Programs of Excellence
The University of Nebraska allocates funding for areas of research, teaching and public service that are critical to Nebraska's public health, economic development, elementary and secondary education, and access to the university.
Since FY2003 the University of Nebraska has invested $20 million for Programs of Excellence (POE) on its four campuses to 140 separate programs. The purpose of the POE funds was to support campus priorities by leveraging a good program to attain a higher level of distinction and enhanced national reputation. In 2011 the Office of the Executive Vice President and Provost undertook a review of the success to date of the investments made after five years of POE support. This review was in compliance with the requirements for periodic review in the Board of Regents Strategic Framework [SF2 (b) (i)]. The review sought to answer questions about how the funds were used; what investments the campuses made; what evidence of success could be measured from external funding, publications, or other relevant criteria; the effectiveness of the leadership and the history of any difficulties; and whether the POE program has a strategic plan and remains a campus priority.
Overall the POE investment has been very successful in building programs that led to new academic programs and enhanced research. The POE investment from 2003-2008 was $15.5 million. By 2012 that investment was matched by campus investments of almost $32 million. These investments have leveraged programs which have now won nearly $530 million in external funding. Over 10,700 publications, grants, papers, and awards have been produced in POE programs. The initial investment of POE supported in full or in part 107 tenure-track faculty hires and 90 non-tenure track faculty, staff, and graduate students. The successful investment in faculty resulted in a growth of external awards and endowment gifts that today assist in the funding of 157 tenure-track faculty members and another 147 non-tenure-track faculty, staff, and graduate assistants. All but a handful of programs that received a POE investment are in place today and continue to be campus priorities.
Executive Vice President and Provost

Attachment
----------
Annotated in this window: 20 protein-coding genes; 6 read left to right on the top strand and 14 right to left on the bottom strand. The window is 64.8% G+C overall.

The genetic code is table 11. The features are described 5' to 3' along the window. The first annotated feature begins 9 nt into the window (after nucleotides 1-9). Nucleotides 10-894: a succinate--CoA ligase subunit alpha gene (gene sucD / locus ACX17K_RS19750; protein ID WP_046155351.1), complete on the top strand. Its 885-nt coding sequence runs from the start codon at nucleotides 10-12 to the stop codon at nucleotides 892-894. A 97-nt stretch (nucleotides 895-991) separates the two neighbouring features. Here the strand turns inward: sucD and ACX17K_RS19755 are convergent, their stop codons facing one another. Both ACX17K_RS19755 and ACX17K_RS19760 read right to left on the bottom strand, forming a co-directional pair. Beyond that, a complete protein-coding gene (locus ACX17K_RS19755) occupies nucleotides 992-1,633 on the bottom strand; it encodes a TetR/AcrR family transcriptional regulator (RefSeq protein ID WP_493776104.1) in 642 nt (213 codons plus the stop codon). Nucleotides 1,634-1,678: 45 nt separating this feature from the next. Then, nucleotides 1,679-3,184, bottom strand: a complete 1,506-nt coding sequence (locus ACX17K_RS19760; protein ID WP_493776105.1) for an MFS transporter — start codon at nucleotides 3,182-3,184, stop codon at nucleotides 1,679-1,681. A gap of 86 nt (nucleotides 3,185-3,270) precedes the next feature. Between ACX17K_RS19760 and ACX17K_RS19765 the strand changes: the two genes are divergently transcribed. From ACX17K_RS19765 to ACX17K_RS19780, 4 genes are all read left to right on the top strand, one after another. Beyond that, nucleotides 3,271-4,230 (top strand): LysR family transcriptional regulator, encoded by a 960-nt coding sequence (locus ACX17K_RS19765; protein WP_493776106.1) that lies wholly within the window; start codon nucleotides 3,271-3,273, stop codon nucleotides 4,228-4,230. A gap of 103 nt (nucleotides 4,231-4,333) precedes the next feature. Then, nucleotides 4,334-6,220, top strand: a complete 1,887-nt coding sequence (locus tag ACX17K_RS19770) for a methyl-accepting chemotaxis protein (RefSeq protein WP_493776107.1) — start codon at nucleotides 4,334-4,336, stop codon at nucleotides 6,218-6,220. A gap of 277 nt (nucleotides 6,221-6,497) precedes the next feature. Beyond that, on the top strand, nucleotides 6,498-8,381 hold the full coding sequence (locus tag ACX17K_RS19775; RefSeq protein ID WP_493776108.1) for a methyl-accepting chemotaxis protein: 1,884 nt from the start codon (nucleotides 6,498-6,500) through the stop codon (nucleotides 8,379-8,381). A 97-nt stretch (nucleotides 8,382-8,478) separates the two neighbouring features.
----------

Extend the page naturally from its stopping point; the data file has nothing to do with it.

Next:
Office of the Executive Vice President and Provost
Lincoln NE 68583
Susan M. Fritz is the Executive Vice President and Provost and the Dean of the Graduate College at the University of Nebraska, having served as the Associate Vice President for Academic Affairs in the Provost’s Office at the University of Nebraska since August 2011. Before joining the Provost’s Office, Dr. Fritz served as the Associate Vice Chancellor for the Institute of Agriculture and Natural Resources and Interim Dean of the Agricultural Research Division. She also directed IANR’s international agricultural programs, and is a former associate dean of the College of Agricultural Sciences and Natural Resources and department head of the Agricultural Leadership, Education and Communications (ALEC) program.
Nebraska Research Initiative
The Nebraska Research Initiative is an investment by the State of Nebraska to provide a research base within the University of Nebraska to enhance economic growth in business and industry, agriculture, social services and health care.
Research conducted with NRI funding is focused on the following areas:
The executive vice president and provost is the University of Nebraska's chief academic officer and, after the president, the university's ranking administrative officer. The provost serves as dean of the Graduate College, presiding officer of the graduate faculty and chair of the Executive Graduate Council, responsible for implementing policies governing graduate studies and research.
The executive vice president and provost acts as an advisor to the president, chancellors and Board of Regents on matters related to academic affairs, graduate studies and research, and serves as acting president in the temporary absence of the president.
The office of the executive vice president and provost is responsible for: